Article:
“Every day is better than the one before it,” sang Al Stewart in a bouncy, optimistic song about Lindbergh’s flight across the Atlantic. Thinking that things will keep getting better can be a motivator, but life is more of an up-and-down affair than a series of constant improvements. According to a recent study, older people realize that and have fewer illusions about possible future happiness (and also more accurate recall of past mindsets).
Researchers surveyed nearly 4,000 adults in the US ranging in age from 24 to 74 in 1995-1996, and then again nine years later. They asked about current levels of satisfaction with life and projections for the future. The overall trend was that younger people (under 65) appeared to see life as a sort of a progression, with the present better than the past and the future projected to be even better yet. On the other hand, those over 65 saw the past and the present as being about equally satisfactory, and they did not anticipate as much satisfaction in the future. The younger people were not as accurate in projecting their future state of mind (they thought they’d be more satisfied than they were).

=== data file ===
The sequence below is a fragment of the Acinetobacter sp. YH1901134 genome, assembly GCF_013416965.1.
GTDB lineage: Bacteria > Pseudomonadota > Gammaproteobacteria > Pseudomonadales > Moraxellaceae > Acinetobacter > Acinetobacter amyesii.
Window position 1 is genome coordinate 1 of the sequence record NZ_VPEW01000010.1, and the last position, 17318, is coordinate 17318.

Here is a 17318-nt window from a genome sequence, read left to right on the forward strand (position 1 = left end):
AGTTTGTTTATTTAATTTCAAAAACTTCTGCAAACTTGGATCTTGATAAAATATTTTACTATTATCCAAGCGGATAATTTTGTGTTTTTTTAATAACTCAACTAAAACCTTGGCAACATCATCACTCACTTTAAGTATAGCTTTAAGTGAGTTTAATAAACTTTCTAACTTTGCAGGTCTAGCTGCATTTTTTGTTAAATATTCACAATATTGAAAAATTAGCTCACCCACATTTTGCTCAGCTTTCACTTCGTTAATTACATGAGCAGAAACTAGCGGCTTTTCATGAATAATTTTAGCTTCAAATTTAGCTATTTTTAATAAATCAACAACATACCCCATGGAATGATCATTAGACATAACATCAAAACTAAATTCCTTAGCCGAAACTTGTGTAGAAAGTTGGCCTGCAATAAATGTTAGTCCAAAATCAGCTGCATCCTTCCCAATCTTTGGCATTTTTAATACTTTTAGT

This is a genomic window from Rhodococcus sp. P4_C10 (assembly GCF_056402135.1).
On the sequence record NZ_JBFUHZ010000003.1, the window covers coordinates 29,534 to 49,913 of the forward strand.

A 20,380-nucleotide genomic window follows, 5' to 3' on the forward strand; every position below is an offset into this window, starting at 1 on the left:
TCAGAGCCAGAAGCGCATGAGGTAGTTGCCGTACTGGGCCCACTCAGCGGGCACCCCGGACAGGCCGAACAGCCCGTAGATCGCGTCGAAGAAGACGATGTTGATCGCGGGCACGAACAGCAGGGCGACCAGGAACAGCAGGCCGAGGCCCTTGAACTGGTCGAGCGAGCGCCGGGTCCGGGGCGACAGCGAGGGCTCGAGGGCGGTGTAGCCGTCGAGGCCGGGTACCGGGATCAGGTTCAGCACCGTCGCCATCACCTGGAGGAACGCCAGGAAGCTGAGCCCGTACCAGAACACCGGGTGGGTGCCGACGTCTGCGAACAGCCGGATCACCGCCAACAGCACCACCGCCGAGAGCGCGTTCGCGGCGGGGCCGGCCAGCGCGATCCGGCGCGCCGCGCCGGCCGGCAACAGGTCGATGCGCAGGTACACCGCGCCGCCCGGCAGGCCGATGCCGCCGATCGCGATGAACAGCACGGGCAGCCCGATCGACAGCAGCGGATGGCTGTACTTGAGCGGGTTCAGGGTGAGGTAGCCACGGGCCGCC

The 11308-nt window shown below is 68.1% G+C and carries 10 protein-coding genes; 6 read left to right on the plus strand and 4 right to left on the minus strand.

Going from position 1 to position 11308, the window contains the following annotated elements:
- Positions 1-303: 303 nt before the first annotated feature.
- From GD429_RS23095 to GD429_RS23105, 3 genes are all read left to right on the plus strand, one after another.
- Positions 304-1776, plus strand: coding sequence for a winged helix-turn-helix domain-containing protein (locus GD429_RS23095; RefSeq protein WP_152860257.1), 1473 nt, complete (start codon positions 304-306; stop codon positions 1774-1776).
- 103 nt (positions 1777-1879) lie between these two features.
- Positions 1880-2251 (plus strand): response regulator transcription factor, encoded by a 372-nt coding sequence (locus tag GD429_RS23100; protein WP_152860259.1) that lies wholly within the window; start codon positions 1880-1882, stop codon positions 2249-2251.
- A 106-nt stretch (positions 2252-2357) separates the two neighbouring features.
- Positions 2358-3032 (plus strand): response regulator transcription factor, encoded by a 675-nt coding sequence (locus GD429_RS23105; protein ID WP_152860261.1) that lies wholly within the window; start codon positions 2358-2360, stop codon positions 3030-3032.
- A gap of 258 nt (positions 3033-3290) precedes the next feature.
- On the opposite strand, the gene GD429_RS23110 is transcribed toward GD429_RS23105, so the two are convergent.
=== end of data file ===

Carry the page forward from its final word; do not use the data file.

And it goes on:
What’s particularly interesting is that across all the age groups, having realistic views of the past and future was linked to “the most adaptive functioning across a broad array of variables”. One of the things I enjoy about getting older is the perspective that you get from having a wider range of experiences to draw on as you face new situations (this is especially valuable for difficult new situations). I’m 47 now, so maybe I can look forward to greater self-awareness and a more realistic grasp of life’s possibilities and limitations by the time I hit 65. (Sounds like I just need to keep my expectations reasonable.) This press release from EurekAlert provides more details, and the paper itself, which will appear in the September 2008 issue of Psychological Science, is available online in PDF format: Realism and Illusion in Americans’ Temporal Views of Their Life Satisfaction: Age Differences in Reconstructing the Past and Anticipating the Future. Margie E. Lachman, Christina Röcke, Christopher Rosnick, and Carol D. Ryff.